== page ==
My thinking is, the people who agree with Carl, also agree with John Galt. Sacrifice is not about principles. Sacrifice is identifying what is important to you, and then getting rid of it.
Our liberals do not feel the conflict of this dissonance when they talk about raising taxes on rich people. Money is supposed to be important to rich people, right? And so we force them to get rid of it through higher taxes. When we talk about meeting the objectives, we already begin the process of losing the interest of our liberals; their eyes glaze over, and they yearn to spend their precious moments on a rerun of The Daily Show or watching another one of Keith Olbermann’s recycled rants. But we complete that process of alienating them when we talk about meeting the objectives through private charities.
This is because in the more specific, liberal-and-Galt definition of “sacrifice,” private charities don’t meet the criteria. They are voluntary. The donors are exchanging an inferior value, which is the cash that is donated, for a greater one which is the beneficial effect of the charity. They choose this. In so doing, they are upholding their own systems of belief and therefore are not “sacrificing.”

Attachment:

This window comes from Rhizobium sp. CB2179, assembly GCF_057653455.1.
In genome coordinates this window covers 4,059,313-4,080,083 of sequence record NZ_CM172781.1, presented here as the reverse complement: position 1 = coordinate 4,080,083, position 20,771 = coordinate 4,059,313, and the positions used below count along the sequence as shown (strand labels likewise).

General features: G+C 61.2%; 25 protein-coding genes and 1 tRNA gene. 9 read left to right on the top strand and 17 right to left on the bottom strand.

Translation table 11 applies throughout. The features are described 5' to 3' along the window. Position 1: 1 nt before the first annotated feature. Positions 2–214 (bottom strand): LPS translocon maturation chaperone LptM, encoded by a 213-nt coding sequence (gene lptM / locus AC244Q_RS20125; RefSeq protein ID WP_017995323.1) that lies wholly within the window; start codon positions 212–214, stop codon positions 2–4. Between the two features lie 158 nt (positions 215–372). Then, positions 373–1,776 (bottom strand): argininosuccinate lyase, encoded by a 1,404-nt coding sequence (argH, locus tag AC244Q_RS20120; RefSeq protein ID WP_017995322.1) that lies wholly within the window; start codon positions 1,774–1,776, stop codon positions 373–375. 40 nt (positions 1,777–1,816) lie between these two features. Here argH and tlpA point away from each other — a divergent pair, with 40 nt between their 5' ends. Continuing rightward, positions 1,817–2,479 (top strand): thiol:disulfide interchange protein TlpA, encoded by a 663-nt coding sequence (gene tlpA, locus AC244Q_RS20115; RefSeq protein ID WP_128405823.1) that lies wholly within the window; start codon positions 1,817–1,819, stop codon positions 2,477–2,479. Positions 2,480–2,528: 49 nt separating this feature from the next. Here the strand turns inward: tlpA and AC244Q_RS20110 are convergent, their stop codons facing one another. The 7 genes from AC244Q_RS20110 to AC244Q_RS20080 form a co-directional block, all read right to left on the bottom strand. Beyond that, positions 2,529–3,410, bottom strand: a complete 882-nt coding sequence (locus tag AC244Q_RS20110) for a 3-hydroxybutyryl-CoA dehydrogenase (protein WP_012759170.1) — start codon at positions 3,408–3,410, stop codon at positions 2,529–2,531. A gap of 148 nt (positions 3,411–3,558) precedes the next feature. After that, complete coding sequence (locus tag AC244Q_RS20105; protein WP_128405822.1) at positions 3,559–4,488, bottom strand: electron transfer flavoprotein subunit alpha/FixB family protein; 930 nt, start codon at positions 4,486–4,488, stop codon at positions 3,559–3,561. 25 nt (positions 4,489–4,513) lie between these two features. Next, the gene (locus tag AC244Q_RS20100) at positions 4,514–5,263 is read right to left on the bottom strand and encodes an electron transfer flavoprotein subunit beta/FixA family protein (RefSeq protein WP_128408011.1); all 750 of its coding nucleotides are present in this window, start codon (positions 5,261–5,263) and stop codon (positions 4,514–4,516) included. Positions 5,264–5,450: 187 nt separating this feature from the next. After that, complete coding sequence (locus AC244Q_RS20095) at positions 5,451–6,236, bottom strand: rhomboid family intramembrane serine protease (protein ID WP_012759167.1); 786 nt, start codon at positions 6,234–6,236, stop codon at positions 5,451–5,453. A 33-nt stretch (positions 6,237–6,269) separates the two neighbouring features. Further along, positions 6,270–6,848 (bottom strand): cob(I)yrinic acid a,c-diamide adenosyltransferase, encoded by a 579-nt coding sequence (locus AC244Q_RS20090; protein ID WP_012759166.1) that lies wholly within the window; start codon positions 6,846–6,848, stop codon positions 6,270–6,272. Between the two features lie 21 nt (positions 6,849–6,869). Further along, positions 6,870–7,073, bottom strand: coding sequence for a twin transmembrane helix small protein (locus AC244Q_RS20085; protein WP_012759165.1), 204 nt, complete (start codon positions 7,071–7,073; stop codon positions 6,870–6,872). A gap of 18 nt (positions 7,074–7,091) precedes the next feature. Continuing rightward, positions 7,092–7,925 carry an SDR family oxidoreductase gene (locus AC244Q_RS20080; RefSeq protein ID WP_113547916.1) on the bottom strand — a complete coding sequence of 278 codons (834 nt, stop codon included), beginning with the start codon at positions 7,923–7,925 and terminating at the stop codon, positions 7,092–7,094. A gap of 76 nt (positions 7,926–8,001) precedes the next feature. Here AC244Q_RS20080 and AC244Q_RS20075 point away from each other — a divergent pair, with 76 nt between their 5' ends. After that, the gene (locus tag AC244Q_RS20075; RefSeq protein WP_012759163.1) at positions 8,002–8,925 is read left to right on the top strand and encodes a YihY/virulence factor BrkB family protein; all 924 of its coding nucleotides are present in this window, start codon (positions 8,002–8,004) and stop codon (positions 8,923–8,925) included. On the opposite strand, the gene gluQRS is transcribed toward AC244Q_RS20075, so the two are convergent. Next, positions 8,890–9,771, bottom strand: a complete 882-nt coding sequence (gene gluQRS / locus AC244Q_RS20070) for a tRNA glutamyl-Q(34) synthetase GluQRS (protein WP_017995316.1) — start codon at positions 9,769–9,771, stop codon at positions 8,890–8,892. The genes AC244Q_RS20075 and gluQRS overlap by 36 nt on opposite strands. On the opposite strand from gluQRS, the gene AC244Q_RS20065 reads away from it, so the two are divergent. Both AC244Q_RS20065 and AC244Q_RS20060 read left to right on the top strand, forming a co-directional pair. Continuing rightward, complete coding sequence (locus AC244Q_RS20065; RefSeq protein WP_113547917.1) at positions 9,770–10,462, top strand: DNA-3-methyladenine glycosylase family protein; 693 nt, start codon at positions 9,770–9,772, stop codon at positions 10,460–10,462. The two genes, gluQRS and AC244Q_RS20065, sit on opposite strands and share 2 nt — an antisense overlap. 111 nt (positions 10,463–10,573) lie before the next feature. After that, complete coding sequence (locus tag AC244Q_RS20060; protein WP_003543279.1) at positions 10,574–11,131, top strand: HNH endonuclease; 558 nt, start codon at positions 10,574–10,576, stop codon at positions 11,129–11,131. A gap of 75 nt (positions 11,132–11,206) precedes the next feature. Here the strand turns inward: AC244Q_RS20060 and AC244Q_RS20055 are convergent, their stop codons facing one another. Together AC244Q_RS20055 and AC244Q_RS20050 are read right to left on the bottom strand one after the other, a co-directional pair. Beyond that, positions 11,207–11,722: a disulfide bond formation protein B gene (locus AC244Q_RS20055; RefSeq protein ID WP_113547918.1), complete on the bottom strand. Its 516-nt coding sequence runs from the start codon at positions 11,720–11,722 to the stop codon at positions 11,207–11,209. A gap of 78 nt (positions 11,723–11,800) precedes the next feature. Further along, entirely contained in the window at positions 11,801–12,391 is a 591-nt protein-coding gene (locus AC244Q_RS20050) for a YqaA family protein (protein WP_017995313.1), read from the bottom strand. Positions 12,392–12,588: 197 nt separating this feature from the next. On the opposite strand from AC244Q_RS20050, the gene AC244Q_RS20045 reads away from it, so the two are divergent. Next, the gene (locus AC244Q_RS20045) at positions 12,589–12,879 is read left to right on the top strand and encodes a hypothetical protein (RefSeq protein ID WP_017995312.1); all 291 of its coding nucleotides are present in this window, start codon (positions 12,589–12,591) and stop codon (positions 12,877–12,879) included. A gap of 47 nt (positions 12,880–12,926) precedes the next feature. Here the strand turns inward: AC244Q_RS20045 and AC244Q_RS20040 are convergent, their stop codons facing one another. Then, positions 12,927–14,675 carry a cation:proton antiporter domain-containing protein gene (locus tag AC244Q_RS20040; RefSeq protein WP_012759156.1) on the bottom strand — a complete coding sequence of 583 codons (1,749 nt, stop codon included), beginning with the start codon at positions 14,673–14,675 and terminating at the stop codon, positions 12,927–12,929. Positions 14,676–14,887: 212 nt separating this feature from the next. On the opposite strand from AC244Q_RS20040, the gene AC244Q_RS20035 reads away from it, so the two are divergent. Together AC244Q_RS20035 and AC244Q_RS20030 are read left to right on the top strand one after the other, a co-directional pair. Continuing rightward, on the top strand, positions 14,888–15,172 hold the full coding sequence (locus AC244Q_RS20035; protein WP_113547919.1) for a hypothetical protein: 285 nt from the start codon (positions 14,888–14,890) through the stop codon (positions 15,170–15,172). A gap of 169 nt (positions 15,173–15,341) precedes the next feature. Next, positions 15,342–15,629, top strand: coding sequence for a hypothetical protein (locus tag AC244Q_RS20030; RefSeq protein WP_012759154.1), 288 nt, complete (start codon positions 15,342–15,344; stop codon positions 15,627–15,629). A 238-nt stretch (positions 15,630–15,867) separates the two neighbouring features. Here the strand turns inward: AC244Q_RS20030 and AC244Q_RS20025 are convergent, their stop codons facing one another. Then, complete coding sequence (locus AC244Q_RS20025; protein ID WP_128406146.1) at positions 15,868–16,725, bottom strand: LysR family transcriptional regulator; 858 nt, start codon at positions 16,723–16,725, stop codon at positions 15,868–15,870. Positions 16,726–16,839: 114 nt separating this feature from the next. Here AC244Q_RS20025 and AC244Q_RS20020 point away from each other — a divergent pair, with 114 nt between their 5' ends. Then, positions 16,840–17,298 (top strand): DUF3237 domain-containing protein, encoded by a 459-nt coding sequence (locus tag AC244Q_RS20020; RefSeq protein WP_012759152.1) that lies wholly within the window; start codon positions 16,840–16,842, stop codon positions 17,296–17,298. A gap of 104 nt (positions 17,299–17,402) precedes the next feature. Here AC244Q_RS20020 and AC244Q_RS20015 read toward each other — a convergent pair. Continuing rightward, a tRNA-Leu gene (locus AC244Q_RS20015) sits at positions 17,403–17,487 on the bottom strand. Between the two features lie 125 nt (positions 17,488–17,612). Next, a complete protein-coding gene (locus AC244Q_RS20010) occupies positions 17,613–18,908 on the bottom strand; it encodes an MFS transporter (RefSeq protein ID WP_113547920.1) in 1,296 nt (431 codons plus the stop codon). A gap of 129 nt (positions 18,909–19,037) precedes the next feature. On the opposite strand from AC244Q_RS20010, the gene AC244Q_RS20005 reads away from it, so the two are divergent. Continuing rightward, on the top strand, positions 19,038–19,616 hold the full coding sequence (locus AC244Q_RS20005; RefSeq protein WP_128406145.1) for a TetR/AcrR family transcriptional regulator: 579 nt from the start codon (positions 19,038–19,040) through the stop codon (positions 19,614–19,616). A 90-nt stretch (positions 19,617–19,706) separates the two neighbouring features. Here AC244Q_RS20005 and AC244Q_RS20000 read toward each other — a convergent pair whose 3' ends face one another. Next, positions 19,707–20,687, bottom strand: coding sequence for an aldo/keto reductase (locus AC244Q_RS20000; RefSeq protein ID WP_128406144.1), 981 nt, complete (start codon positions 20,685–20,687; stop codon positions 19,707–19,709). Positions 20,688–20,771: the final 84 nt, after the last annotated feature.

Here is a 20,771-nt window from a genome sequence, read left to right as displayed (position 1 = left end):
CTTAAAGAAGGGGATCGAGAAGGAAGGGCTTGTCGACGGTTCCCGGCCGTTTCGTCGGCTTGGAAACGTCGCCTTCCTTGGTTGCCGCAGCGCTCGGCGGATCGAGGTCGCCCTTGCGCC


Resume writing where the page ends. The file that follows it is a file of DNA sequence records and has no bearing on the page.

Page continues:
I suspect that is the real reason why so many of our liberals can hold their protests about the latest handy round body-count in our “illegal and unjust war,” on the one hand — and on the other, decry the lack of “sacrifice” that has been made in the war. Real people like you and me who have red blood in our veins and are from Planet Earth, look at that and say “how can you protest both?” The answer to that is easy.
Liberals are like the girlfriend who is unhappy with her engagement ring if the prospective groom still has money left after he bought it — the size of the ring isn’t the point, how good it looks isn’t the point, how much did it cost isn’t really the point; the point is, did it cost enough that it hurt him.
This is why their ideas are unfit for implementation in the real world. Out here, if you have a job to do, and you get it done but it didn’t cause you pain, that’s a success. If it was such a painful experience that it injured you, it’s still a failure if you didn’t meet the stated objectives. Reality says it’s all about getting the job done, not what you give up to do it. Our liberals don’t agree. They think, if you’re suitably diminished that you can’t do anything else, and your intentions were noble, then that’s all that matters. Whether the job got done, is just a side bunny-trail to them.